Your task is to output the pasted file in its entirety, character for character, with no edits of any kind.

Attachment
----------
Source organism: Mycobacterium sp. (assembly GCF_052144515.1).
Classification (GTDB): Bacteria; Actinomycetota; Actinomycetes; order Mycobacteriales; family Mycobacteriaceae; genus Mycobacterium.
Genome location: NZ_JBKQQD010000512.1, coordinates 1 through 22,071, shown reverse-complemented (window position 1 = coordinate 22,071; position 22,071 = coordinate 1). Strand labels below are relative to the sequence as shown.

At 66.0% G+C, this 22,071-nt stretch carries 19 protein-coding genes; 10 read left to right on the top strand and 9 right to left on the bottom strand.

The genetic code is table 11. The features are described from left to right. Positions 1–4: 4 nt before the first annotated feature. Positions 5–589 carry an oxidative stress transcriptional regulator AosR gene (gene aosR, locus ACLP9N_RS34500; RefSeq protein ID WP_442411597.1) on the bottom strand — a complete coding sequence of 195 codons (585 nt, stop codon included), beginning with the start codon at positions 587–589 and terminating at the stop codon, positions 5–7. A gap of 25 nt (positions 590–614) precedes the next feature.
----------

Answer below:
Source organism: Mycobacterium sp. (assembly GCF_052144515.1).
Classification (GTDB): Bacteria; Actinomycetota; Actinomycetes; order Mycobacteriales; family Mycobacteriaceae; genus Mycobacterium.
Genome location: NZ_JBKQQD010000512.1, coordinates 1 through 22,071, shown reverse-complemented (window position 1 = coordinate 22,071; position 22,071 = coordinate 1). Strand labels below are relative to the sequence as shown.

At 66.0% G+C, this 22,071-nt stretch carries 19 protein-coding genes; 10 read left to right on the top strand and 9 right to left on the bottom strand.

The genetic code is table 11. The features are described from left to right. Positions 1–4: 4 nt before the first annotated feature. Positions 5–589 carry an oxidative stress transcriptional regulator AosR gene (gene aosR, locus ACLP9N_RS34500; RefSeq protein ID WP_442411597.1) on the bottom strand — a complete coding sequence of 195 codons (585 nt, stop codon included), beginning with the start codon at positions 587–589 and terminating at the stop codon, positions 5–7. A gap of 25 nt (positions 590–614) precedes the next feature.